The satire at once seems an inevitable genre for someone of Nicolas Boileau-Despréaux’s opinions and temperament, yet an interesting choice for a young poet starting off his literary career. Boileau was writing in an age when the development of a poet’s work was expected to conform to the rota vergilii, or wheel of Vergil: Vergil had started off writing pastoral poems, then wrote georgics (poems dealing with agriculture), and finally his great epic, the Aeneid (c. 29-19 b.c.e.; English translation, 1553). Satire was a somewhat wayward choice, but Boileau had a combination of the confidence of the young, the moxie of someone not born to power and wealth and thus lacking culturally sown social inhibitions, and the moral fervor of someone whose standard of taste would not permit him to sit silently while bad writing by others was overpraised. All these elements combined to render Boileau the epitome of the enfant terrible, the abrasive newcomer whose elders both are shocked by and swoon over him.
The Satires of Boileau are not just monologic screeds but also little playlets, involving personified allegorical figures such as Raison (reason) and Esprit (spirit), as well as beast-fable personas such as the donkey who narrates satire VII. Structurally, they are among his most complex works, with many small jokes and flourishes adding to their intricacy.
Le Lutrin (the lectern) was also an unusual choice for Boileau. This satire of two Catholic clerics quarreling over where to place a lectern in a church was not an attack on Catholicism as such, although liberal-leaning English commentators such as John Dennis mistakenly interpreted it as such. What Boileau intended was to make fun of two serious men of responsibility quibbling over such a trivial matter. Le Lutrin is a mock epic like Alexander Pope’s The Rape of the Lock (1712, 1714), because it both satirizes people for quarreling over trifles and implies that the traditional contexts for epic antagonism are often little more than such trifles. However, Boileau is not out to burlesque the entire idea of epic. He merely wants to explore the poetic effect of taking the well-developed form of epic and training it on a trivial subject. Boileau imparts a wry lesson in incongruity that has a poetically self-conscious and experimental aspect.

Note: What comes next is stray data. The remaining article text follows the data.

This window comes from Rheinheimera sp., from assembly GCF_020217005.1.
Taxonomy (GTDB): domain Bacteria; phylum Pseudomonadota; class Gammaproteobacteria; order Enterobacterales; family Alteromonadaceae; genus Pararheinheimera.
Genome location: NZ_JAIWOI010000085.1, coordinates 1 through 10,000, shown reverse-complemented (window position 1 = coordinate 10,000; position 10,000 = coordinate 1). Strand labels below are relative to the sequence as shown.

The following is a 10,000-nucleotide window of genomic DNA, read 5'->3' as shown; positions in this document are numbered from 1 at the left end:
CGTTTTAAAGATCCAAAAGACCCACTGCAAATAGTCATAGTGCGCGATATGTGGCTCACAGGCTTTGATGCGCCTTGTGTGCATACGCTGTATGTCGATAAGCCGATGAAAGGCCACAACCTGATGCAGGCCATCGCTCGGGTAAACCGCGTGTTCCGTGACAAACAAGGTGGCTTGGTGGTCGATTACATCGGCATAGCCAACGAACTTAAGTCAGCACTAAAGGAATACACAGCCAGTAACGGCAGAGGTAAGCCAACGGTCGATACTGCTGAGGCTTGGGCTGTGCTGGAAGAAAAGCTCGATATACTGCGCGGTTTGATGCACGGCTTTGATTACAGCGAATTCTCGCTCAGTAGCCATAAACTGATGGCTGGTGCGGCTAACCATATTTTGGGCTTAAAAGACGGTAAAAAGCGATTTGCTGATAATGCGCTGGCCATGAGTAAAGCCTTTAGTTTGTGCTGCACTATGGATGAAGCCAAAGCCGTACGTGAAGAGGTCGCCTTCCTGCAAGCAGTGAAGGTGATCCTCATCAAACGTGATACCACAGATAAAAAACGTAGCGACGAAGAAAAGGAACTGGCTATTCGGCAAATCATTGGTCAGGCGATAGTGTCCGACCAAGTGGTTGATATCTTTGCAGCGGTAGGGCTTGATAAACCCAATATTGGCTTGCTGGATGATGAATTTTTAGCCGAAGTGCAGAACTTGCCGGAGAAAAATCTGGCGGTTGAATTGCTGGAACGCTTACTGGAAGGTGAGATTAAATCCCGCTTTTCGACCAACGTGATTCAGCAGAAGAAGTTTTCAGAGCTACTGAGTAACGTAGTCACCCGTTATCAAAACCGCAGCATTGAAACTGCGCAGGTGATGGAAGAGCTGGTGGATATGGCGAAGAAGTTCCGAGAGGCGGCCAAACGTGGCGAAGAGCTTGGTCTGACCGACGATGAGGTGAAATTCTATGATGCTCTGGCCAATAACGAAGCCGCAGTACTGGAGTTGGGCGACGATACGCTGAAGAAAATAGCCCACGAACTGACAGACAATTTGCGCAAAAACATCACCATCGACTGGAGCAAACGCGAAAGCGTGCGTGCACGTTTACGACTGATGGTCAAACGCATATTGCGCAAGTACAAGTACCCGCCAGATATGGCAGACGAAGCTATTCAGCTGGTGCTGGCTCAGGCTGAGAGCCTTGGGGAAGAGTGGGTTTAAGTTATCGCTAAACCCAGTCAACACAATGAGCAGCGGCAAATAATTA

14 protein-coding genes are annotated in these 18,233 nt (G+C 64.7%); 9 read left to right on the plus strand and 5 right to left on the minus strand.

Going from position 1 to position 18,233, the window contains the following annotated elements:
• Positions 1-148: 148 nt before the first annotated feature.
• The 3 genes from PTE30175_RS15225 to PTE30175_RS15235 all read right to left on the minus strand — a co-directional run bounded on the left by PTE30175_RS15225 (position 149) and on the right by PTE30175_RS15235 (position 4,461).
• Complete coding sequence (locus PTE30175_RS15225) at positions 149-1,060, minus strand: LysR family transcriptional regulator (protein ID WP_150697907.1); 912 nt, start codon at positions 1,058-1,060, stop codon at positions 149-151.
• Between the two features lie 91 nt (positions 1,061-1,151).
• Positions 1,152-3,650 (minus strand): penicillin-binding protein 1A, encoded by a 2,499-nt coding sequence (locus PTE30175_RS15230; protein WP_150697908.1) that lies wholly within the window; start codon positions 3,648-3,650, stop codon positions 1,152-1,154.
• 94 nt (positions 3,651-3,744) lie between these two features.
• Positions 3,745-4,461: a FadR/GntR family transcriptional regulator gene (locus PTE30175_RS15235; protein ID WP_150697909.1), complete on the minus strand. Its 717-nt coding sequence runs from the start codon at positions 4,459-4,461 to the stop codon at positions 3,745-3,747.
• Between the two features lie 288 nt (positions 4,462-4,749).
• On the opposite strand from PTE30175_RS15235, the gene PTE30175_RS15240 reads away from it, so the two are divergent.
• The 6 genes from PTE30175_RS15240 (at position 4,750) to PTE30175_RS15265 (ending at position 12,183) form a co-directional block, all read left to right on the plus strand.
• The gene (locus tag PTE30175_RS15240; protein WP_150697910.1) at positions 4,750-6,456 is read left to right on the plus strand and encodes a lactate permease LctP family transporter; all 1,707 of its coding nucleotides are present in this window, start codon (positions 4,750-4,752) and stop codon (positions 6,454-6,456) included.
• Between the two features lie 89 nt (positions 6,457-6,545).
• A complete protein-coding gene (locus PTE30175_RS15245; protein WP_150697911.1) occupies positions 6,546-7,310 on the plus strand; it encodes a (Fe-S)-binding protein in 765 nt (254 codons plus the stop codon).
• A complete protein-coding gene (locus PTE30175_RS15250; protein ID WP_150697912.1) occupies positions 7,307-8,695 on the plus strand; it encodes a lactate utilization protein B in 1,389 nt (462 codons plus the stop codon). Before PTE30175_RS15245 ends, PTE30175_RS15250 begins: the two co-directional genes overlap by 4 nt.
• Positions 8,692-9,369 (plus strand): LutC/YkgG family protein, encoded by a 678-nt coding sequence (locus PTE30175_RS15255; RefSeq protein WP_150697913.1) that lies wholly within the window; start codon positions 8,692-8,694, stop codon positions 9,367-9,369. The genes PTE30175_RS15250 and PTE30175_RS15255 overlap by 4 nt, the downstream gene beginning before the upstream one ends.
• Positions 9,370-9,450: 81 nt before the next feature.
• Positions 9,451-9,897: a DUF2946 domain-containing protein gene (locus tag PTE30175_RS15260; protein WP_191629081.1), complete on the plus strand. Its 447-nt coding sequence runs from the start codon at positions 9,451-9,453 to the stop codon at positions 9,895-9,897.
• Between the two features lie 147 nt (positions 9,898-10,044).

The Art of Poetry
Boileau’s major poem, The Art of Poetry, was published in the same year as the bulk of Le Lutrin. It is a didactic poem in four books explicitly modeled on the work of the Latin poet Horace in the first century b.c.e. Boileau both provides general rules for the art of poetry and exemplifies them, using the characteristic meter and diction of the mode. When he is critiquing inept poetic procedures, or those he sees as such, he mimics them himself, demonstrating that he knows where of he speaks.
The mission of The Art of Poetry is twofold. One aim is to set abiding rules for the writing of literature, or to reiterate those the tradition had already espoused. In many ways, Boileau...
(The entire section is 1311 words.)